Cotopaxi’s shape is the most beautiful and regular of all the colossal peaks in the high Andes. It is a perfect cone covered by a thick blanket of snow which shines so brilliantly at sunset it seems detached from the azure of the sky.
Alexander von Humboldt, 1802
Almost opposite the Ilinizas, the snowcapped, perfectly symmetrical Volcán Cotopaxi (5897m) forms the centrepiece of Ecuador’s most-visited mainland national park, Parque Nacional Cotopaxi, covering 330 square kilometres of the eastern cordillera. With its broad, green base and graceful slopes tapering to the lip of its crater, Cotopaxi is the most photogenic of the country’s thirty or so volcanoes, and on a clear day makes a dizzying backdrop to the stretch of highway between Quito and Latacunga. One of the highest active volcanoes in the world, it’s also one of Ecuador’s most destructive, with at least ten major eruptions since 1742 responsible for repeatedly destroying the nearby town of Latacunga. It’s been fairly quiet since its last burst of activity in 1904, and today Cotopaxi is the most popular climb in Ecuador. Although the volcano dominates everything around it, and the aim of most visitors is simply to get a close-up view before turning home, a number of other attractions make a visit to the park very rewarding – namely the starkly beautiful páramo, all rolling moorland streaked by wispy clouds and pockets of mist. At an altitude of some 3500–4500m, the air here is thin and crisp, and the tundra-like vegetation is made up principally of cropped pajonales (straw-like grass) and shrubs, lichens and flowers adapted to harsh climates. Over ninety species of birds inhabit the park, including the tury hummingbird, Andean hillstar and Andean lapwing, while mammals include white-tailed deer, rabbits, Andean foxes and pumas.
Less inspiring are the stuffed animals on display at the Museo Mariscal Sucre, 10km from the main entrance checkpoint and often the first stop on a Cotopaxi tour. Outside the museum there’s a short self-guided trail to introduce you to the páramo, but a more satisfying way to explore this habitat is on the one-hour footpath around the Lago Limpiopungo around 5km further up the road – a long, shallow lake lying at 3800m, surrounded by boggy reeds that provide a habitat for numerous birds. When the clouds part, its waters present a striking reflection of the 4712-metre peak of Cerro Rumiñahui, looming over it to the northwest, whose lower slopes can be reached by a path branching off the north shore of the lake. Most visitors continue a further 13km from here as far as the parking area, known as the Parqueador del Refugio, sitting at 4600m on the slopes of Cotopaxi. From here, a footpath leads steeply up a scree slope to the José F. Ribas refuge (4800m), a popular target for day visitors. It looks tantalizingly close, but if you’re not acclimatized it can be a real struggle; count on taking 45 minutes to an hour to reach it. Once there, you can warm yourself with hot tea and snacks.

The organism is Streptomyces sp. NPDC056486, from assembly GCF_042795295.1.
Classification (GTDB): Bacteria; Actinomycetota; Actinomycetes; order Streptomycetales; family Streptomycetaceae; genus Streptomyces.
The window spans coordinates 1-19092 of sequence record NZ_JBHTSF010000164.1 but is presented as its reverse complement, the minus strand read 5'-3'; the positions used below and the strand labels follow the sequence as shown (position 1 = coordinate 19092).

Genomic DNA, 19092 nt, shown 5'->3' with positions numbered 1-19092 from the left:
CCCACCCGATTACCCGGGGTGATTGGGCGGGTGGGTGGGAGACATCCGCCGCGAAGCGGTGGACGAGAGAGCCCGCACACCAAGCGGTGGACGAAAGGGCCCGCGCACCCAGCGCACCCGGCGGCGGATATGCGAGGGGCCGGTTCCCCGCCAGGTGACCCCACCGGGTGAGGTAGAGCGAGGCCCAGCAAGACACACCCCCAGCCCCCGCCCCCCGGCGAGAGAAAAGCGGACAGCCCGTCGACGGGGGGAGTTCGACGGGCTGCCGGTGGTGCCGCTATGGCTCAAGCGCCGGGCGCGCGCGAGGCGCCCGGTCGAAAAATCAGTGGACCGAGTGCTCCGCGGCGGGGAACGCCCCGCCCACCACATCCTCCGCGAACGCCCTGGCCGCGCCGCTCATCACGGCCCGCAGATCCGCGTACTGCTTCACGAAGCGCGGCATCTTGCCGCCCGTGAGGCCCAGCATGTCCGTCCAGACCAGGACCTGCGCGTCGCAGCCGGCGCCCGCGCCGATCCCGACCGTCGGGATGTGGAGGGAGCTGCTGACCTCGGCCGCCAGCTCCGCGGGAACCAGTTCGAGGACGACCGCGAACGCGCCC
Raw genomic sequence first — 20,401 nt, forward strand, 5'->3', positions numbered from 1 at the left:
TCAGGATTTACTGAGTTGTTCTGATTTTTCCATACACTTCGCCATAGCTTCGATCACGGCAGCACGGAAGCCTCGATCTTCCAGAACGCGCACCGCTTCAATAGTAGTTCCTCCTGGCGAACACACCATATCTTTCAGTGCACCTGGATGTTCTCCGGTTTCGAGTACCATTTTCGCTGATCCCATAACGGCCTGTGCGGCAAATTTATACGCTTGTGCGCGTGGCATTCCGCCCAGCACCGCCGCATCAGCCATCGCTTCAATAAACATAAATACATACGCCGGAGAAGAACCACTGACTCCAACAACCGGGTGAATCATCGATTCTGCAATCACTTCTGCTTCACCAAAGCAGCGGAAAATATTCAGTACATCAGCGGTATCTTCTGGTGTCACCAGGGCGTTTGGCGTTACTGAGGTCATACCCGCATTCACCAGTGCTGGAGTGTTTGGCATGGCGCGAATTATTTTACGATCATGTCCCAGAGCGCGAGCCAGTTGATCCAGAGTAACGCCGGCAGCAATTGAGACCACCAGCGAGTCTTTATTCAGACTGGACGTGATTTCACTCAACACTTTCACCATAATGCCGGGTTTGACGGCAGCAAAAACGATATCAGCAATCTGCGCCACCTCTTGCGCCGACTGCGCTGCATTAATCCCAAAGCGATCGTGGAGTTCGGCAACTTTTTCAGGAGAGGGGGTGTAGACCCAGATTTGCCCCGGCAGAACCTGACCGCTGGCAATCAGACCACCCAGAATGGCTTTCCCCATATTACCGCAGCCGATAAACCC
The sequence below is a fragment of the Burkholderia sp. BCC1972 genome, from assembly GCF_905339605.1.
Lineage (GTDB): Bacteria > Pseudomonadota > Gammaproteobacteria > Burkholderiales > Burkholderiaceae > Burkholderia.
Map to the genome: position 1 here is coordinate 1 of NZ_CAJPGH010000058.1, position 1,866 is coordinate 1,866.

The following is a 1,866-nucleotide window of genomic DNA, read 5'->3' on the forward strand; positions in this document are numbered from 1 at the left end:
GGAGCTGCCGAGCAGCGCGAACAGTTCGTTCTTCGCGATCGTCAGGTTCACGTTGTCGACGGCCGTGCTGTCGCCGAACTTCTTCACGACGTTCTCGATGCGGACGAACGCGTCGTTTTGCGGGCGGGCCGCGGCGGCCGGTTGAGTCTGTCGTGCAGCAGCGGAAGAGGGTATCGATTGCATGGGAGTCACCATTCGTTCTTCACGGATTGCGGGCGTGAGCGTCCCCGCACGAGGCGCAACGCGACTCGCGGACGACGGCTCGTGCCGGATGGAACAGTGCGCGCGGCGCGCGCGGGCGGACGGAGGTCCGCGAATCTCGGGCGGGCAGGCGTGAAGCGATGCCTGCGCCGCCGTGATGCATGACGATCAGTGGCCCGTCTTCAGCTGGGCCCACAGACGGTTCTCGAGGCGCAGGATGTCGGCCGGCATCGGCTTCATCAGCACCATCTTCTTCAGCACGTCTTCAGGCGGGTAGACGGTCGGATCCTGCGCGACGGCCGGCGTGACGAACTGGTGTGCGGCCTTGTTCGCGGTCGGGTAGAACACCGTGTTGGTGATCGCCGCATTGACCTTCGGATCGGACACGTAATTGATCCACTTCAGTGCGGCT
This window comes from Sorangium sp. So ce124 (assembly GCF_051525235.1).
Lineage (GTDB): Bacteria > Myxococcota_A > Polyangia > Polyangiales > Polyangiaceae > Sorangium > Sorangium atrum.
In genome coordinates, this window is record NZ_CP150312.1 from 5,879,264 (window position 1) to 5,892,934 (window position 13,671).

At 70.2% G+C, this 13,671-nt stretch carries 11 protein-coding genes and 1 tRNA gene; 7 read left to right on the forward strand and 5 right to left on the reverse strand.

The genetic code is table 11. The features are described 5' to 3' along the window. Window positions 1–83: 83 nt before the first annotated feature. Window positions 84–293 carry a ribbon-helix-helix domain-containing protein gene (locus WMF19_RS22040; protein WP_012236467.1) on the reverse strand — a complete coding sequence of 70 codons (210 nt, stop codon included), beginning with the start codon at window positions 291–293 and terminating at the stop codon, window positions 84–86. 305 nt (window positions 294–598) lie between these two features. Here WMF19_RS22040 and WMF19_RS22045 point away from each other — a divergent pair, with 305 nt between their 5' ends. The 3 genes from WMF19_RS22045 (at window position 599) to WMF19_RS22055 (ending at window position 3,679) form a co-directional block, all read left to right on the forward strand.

From a junction near the lake, one track goes to the northern park control, and another skirts northeast around Cotopaxi passing by several archeological sites, most notably El Salitre, the remains of an Inca pucará, or fortress, used to control access down to the Amazon basin. Apart from the atmospheric scenery, there’s not a great deal to see here, though you can see some of the pieces recovered from the sites at the Museo.
It’s possible to climb Cotopaxi with little or no technical mountaineering experience, but high altitude, crevasses and steep sections of snow and ice mean it’s something not to be taken lightly. You’ll need to be fit, strong, fully acclimatized and have a good, reliable and experienced guide, preferably certified by ASEGUIM (Asociación Ecuatoriana de Guías de Montaña), particularly now that rapid deglaciation is changing routes and conditions. Many climbing and tour companies in Quito offer guided climbs up Cotopaxi, and can rent out equipment for a list of recommended companies. Typical costs are around $180 to $250 per person depending on group size, with properly qualified guides ($150 upwards otherwise), including all equipment, transport and food.
Usually, you arrive at the refuge on Cotopaxi the afternoon before climbing, and will probably be taken to practise crampon and ice-axe techniques at a nearby glacier if you’re inexperienced. Then you’ll try to catch a few hours’ sleep before being woken at around midnight for a 1am start, the idea being to summit at sunrise and descend before the heat of the day makes the snow and ice unstable and unsafe. The ascent takes, on average, six to eight strenuous hours, and involves negotiating several crevasses and climbing on snow and ice, including a couple of short sections where you’ll be front pointing (climbing steep ice with the front spikes of your crampons). The effort is rewarded by exhilarating views from the top onto all of Ecuador’s major peaks and down to the wide crater, steaming with sulphurous fumes. The descent normally takes three to four hours.
If you plan to do this climb, the importance of acclimatizing properly beforehand cannot be stressed enough; staying in and around the park for a few days, going for plenty of hikes in the area, and climbing a couple of smaller peaks will greatly aid your summit attempt while reducing the risk of developing altitude sickness. Note that if you’re walking up to the refuge from the Panamericana it’s a 30km-plus muscle-sapping slog that will tire you out before the climb proper; break the hike into manageable pieces over a few days, rest and acclimatize. Cotopaxi can be climbed all year round, but December and January are regarded as the best months, with February to April a close second. The late summer (Aug–Sept) can also be good, but is likely to be windy.